Monday, 11 December 2017

C Columns

Notes from Home: Finding God in the Garden

By Dani Grigg

I never would have predicted this as a kid, but it turns out I love to garden.

I found this out when I bought my first home seven years ago. We moved in, and there was a garden plot, and it was spring. It was inevitable. I started planting things.

And it was a miracle — they grew! So did the weeds, and I couldn’t tell them apart, butI did my best. That summer and fall, I ate tomatoes from my own backyard. They tasted like sunshine.

I still haven’t gotten over the miracle of gardens. You plant something small in the dirt, you water it and you wait. Before your eyes, shoots and leaves start to appear. Then flowers. Then fruit. Every day the fruit gets bigger, and then you eat it and it’s delicious. And you grew it! It feels like magic.

So my kids have grown up appreciating the magic of a garden. We keep an eye out for new blossoms or marble-sized pumpkins or reddening strawberries and shout for everyone to come and see when we spot them. My kids hate tomatoes but still feel some of my joy when I find the tiny green balls bursting from the yellow flowers.

The downside is they also feel some of my grief when any of my little miracles meet an unhappy end.

This summer my heart dropped when I noticed a dozen shiny brown dots clinging to the bottom of a zucchini leaf. Squash bug eggs, I guessed, and a quick image search on my phone confirmed my fear. I mournfully scraped off those eggs and the many others I found, but within days all my zucchini and pumpkin plants were crawling with the foul creatures.

I’d experienced squash bugs once before, and it was devastating. Lush, beautiful plantshad turned rotten and dead under my desperate watch.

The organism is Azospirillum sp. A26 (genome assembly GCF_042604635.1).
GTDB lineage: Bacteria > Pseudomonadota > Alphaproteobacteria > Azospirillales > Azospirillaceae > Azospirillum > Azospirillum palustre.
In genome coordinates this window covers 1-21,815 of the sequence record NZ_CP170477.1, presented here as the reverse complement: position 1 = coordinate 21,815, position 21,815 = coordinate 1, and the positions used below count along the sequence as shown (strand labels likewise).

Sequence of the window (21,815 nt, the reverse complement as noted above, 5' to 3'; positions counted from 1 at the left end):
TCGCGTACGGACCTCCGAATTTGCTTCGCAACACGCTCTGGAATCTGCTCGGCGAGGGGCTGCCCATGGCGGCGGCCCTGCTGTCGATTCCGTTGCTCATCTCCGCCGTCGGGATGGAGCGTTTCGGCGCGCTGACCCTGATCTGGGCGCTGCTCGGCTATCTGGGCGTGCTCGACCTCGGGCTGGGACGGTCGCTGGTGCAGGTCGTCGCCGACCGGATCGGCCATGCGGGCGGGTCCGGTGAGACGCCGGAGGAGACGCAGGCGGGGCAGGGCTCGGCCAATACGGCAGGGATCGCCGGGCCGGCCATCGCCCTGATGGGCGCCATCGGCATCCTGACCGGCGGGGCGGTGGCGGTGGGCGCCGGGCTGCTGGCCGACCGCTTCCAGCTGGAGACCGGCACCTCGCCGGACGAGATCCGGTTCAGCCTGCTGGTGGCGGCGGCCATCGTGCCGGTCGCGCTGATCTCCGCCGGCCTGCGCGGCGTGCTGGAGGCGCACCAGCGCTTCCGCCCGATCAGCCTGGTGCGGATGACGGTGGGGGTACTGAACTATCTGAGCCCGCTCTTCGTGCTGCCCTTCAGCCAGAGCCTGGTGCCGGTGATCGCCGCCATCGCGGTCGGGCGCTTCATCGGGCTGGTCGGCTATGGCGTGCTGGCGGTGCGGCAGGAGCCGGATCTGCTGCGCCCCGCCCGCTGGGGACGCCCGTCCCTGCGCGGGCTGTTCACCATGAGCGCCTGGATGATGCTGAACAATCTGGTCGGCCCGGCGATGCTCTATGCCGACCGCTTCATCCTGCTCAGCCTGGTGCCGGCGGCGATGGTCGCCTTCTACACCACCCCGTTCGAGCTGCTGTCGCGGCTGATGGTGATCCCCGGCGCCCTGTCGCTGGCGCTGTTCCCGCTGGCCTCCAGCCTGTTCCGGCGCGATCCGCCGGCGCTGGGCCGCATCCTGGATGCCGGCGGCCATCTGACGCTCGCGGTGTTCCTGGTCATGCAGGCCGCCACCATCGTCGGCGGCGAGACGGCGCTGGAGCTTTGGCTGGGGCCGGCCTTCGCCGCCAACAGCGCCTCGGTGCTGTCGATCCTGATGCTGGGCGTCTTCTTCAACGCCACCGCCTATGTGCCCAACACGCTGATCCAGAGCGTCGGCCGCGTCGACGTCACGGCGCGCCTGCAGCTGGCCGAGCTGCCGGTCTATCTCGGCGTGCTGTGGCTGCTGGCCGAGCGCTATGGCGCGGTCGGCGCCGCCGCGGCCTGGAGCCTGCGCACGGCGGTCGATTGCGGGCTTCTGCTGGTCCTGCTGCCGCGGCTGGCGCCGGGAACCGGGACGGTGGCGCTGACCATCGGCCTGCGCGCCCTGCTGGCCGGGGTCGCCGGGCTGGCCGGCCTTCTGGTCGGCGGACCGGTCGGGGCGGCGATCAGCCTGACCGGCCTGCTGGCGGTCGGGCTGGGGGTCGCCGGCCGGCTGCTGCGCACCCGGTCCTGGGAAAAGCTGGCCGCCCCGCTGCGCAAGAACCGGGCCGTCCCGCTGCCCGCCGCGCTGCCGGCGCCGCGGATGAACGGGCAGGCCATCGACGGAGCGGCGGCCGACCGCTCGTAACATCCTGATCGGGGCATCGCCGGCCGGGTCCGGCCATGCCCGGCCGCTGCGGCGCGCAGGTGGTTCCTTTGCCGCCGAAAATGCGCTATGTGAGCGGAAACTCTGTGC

For days I picked the bugs off one by one — or two by two, really, because they were always coupled up, aggressively multiplying, the jerks. I dropped them in a bucket of soapy water, knowing they’d drown. It was gruesome work, but I couldn’t lose my previously thriving plants.

My dismayed shouts each time I discovered another bug or egg cluster attracted my two boys, and they worried with me and pointed out bugs for me to snatch.

Things were not looking good, and it was almost time to leave on vacation. I told my older son, who’s 6, that we needed to say a prayer. He asked God to watch over our garden and keep it safe from the squash bugs while we were gone.

After he was done, I gently mentioned it was possible the plants would still die.

“No it’s not, we prayed!” he countered incredulously.

It was a hard moment. I loved his faith, but I also knew God takes care of us in ways that aren’t always as simple as granting our requests. I wanted to help him broaden his understanding of faith and prayer and God a little bit so his worldview wouldn’t be turnedupside down if our plants didn’t survive.

I started out wrong.

“Well, sometimes things don’t work out how we think they should work out,” I said. “God made us this world, and it’s a world with squash bugs, and sometimes the squash bugs win and that’s just how it goes.”

“So God is MEAN??” he asked.

Nope, nope, nope. I tried again.

“No... He loves us and wants us to learn a lot while we’re on earth. Maybe He wants us to learn about squash bugs so we can be better gardeners,” I ventured. “And maybe He’ll help us to feel happy even if our plants die.”

“Oh,” he said, deflated.

That day we ran into a friend who told us about some powder she puts on infested squash plants. It felt like an answer to our prayer.

We coated the plants and left on vacation. When we got back, the plants were still alive, but so were the bugs.

We kept picking the bugs off and I coated the plants one more time.

A few weeks later, one and a half zucchini plants had turned to dust, but half of one lived on. It gave us six beautiful zucchinis.

I’m thinking maybe we experienced the best of both worlds. We learned an important lesson but also felt the joy and magic of watching our garden grow.

Dani Grigg is a Boise freelance writer, wife and happy mother of two young sons.

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